People binge for many reasons. Sometimes, it’s for emotional comfort, or out of boredom, but quite often it’s a response to restrictive eating patterns. It happens a lot with people who try to only eat foods they deem “clean”. Say you avoid eating ice cream. You’ve convinced yourself that banana “nice cream” is the same thing. Then, one day, your husband leaves a pint of ice cream in the freezer. You can’t stop thinking about it. You grab a spoon and promise yourself only ONE bite. Next thing you know, the whole container is empty.
This isn’t because you can’t control yourself around ice cream. It’s because you’ve controlled yourself TOO MUCH around ice cream, and this is the pendulum response. It takes a lot of work, but it is possible to be a person who eats ice cream every once in a while, and stops when they’ve had enough. In fact, it’s possible to be a person who has ice cream in the house and just forgets it’s there.
OSFED (Formerly EDNOS)
OSFED is a catch-all term which stands for “Other Specified Feeding And Eating Disorders”. (It used to be known as Eating Disorder Not Otherwise Specified). This is the diagnostic term for those who meet some of the criteria for eating disorders, but not all. In my experience, most people with eating disorders fall into this category. Being “subthreshold” for any of the other diagnoses doesn’t mean your eating disorder isn’t as severe as that of someone with anorexia or bulimia, it just means that the limited criteria we have don’t account for everyone’s experience.
While orthorexia isn’t an officially recognized eating disorder yet, it affects a lot of people. Orthorexia is a preoccupation with “healthy” eating to the point where it affects a person’s quality of life. In many cases, orthorexia is typified by the removal of food groups from one’s diet. Often, orthorexia is a stepping stone to other eating disorders.
Sometimes known as “anorexia athletica” or “exercise bulimia” this is a preoccupation with exercise that can interfere with normal life, feels out of control, and/or is affecting one’s health.
If you’re feeling out of control in your relationship with food, you don’t have to suffer alone. There is life outside of food prep and calorie counting and hours at the gym. It doesn’t matter if you meet the diagnostic criteria, or weigh a certain number, or wear a certain size, if you’re suffering you deserve help. Reach out. You’re worth it.
Hi friends! we hope you enjoyed using last month’s Monthly Nourish foods in your diet and we are so excited to feature three new foods for June! Don’t forget to tag us in your recipe creations this month and use the hashtag #MonthlyNourish for all of us to share!
It’s finally strawberry season! Strawberries are rich in anti-oxidants and are one of the most vitamin C dense foods on earth. Strawberries are also a good source of dietary fibre, which is an important component in regulating blood sugar levels in the body to sustain energy and manage weight. Strawberries are a low glycemic fruit, which makes them a perfect summer snack.
Strawberries are great on top of porridge, oatmeal, added to fruit salad or enjoyed on their own. Freezing a batch and having them in your smoothies are also a great option for the summer. They are also nice to add to a salad with greens, cucumbers and walnuts for a fresh and sweet flavour.
We love cucumbers because of their potent antioxidant and anti-inflammatory properties. The antioxidants include vitamin C, beta-carotene and manganese, as well as numerous flavonoids, lignans and cucurbitacins to protect the body against free radical damage and boost our immune system.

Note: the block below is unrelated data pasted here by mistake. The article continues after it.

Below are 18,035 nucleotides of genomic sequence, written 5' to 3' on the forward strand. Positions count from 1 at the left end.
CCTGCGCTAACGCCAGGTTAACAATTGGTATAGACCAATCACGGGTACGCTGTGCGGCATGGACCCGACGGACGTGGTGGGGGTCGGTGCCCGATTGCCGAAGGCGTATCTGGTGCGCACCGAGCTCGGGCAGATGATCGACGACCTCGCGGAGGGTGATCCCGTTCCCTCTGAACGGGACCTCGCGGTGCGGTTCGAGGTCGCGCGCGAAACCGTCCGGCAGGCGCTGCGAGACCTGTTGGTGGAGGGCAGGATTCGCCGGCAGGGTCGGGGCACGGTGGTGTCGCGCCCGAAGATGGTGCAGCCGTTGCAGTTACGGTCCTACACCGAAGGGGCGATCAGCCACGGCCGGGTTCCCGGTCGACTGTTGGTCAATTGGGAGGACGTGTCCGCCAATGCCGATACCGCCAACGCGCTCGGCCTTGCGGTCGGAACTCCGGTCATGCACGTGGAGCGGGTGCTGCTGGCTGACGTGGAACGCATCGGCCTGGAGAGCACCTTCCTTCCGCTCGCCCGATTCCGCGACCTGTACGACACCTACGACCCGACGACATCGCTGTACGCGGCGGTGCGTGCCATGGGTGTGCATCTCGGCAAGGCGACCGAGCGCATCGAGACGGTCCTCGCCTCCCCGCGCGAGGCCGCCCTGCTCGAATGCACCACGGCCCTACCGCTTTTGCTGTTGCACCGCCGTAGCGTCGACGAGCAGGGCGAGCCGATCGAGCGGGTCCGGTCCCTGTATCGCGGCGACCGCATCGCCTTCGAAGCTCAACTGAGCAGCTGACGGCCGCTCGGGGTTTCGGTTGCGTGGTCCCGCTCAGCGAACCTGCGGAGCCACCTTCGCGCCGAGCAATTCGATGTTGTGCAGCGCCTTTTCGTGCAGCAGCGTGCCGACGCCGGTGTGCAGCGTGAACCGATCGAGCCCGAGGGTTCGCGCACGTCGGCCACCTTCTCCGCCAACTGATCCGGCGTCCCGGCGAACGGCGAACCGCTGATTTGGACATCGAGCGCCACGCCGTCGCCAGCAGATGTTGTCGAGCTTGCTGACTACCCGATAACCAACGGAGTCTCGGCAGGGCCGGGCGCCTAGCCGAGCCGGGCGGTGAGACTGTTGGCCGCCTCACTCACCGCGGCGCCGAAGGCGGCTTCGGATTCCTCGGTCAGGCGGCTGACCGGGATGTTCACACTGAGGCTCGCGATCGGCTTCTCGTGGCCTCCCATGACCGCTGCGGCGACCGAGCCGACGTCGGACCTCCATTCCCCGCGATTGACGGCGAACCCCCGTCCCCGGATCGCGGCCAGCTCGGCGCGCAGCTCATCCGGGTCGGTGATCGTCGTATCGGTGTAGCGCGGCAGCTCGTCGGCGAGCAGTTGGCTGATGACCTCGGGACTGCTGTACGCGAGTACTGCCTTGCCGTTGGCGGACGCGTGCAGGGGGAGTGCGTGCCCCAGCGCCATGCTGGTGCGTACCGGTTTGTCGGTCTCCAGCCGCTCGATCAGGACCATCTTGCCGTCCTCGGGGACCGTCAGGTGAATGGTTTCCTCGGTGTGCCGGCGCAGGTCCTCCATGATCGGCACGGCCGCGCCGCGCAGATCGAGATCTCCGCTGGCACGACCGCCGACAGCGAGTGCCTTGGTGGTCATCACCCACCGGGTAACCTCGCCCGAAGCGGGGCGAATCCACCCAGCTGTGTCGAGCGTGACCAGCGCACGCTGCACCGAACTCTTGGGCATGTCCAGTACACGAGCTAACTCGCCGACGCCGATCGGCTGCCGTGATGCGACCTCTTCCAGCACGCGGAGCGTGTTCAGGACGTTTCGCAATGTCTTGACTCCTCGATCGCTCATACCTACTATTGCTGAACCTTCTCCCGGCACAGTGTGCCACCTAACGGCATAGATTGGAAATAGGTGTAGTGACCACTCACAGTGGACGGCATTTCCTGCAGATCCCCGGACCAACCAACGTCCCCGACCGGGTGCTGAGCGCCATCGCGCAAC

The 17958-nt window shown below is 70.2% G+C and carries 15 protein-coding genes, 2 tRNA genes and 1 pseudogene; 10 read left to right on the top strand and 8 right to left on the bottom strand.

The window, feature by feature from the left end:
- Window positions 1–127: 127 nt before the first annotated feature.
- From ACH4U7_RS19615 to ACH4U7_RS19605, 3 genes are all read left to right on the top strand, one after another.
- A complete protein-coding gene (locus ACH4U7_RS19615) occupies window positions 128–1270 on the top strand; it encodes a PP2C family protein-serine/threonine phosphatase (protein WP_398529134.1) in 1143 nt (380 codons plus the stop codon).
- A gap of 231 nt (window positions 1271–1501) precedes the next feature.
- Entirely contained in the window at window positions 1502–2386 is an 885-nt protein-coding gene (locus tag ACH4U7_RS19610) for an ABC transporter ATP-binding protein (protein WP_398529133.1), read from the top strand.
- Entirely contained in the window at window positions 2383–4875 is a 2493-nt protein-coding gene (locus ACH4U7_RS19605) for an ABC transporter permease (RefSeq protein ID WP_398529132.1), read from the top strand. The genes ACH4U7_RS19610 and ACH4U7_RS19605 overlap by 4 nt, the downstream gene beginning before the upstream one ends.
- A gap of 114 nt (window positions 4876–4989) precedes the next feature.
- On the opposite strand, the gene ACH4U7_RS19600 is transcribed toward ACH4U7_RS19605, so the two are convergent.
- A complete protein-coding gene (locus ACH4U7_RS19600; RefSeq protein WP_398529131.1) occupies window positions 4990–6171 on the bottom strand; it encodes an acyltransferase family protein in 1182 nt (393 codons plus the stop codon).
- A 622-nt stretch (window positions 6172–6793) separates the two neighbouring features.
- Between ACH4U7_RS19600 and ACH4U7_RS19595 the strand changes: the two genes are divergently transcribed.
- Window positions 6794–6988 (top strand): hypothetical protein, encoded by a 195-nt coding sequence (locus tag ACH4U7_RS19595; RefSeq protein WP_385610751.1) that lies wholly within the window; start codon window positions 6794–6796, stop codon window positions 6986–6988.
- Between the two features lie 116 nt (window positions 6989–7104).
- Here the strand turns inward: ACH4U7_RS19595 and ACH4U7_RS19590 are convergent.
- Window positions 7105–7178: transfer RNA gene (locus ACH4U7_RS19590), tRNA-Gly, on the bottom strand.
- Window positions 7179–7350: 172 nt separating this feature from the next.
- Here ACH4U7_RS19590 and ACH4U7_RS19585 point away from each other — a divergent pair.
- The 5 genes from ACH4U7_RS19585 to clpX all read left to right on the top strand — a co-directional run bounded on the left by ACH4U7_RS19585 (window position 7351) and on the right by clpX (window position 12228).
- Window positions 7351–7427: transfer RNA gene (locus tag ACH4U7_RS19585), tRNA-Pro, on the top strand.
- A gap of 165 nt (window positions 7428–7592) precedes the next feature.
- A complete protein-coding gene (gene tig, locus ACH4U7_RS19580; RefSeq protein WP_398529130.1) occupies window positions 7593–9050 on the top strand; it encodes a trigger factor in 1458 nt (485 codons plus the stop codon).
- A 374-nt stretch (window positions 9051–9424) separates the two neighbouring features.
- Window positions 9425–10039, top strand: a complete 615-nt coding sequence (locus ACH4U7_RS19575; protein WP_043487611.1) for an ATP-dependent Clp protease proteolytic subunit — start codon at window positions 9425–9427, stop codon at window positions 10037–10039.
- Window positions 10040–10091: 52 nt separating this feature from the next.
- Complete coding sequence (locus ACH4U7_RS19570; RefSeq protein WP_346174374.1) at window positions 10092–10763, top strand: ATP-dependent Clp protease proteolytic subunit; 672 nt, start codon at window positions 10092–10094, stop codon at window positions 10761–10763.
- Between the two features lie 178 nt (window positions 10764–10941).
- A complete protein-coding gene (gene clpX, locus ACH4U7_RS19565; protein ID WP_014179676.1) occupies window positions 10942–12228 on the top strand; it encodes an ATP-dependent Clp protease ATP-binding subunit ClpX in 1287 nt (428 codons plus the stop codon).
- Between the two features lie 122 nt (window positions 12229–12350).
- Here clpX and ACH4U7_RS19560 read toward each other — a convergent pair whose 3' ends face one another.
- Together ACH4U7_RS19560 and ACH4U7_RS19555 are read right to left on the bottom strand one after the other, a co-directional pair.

Cucumbers add a delicious fresh flavour to any salad, sandwich or dip. We love snacking on cucumbers with hummus to keep us hydrated and energized throughout the day. Adding sliced cucumbers into water will also enhance the flavour, with the added nutrient-boost!
Check our Monthly Nourish board on Pinterest to find more recipe inspiration like this Chilled Cucumber, Dill and Yogurt Soup from the Olive Magazine.
Cashews are an excellent source of manganese, magnesium, phosphorus and zinc. Surprisingly enough, cashews are lower in fat than most nuts. They are made up of mostly monounsaturated fat, making these nuts extremely heart healthy, a great snack for those struggling with diabetes and a great food for your brain!
Cashews are not only a delicious and easy snack, but they make a great add-on to any salad or smoothie. Adding crushed cashews to a homemade stir-fry is an easy and healthy option to keep you satiated. Due to the creamy consistency, cashews are also a perfect dairy-free ingredient to make Caesar salad dressings or raw cheesecake desserts!
Check out our Monthly Nourish board on Pinterest to get more recipe inspiration like this Creamy Cashew Goddess Dressing from The Bojon Gourmet
We are you are excited to try out some new recipes for the month of June using these three foods! We can’t wait to see what you make. Make sure to tag us in your creations and use the hashtag #MonthlyNourish for all of us to share!
-Sarah + Jass
Another monthly Q&A! This month we had questions about working out, student life and energy!
What should I eat before and after a workout?
This answer is quite individualized, and it depends on the type of workout you are doing and the time of day you are exercising. Generally, carbohydrates provide you with quick energy while protein and fat provide sustained energy, which is helpful for most forms of exercise. Enjoying a source of a complex carbohydrate (i.e. sweet potato, whole wheat bread, oatmeal, a grain etc.) with protein ( i.e.nut butter, egg) and fat (i.e. nut butter, hemp hearts, avocado) can be great for sustained energy during a workout. If you are in ketosis, having a snack with fat is what you need to keep energy up during a workout. Some of my clients like to start the day with a fasted workout, which may be helpful for specific fitness goals, but is not for everyone!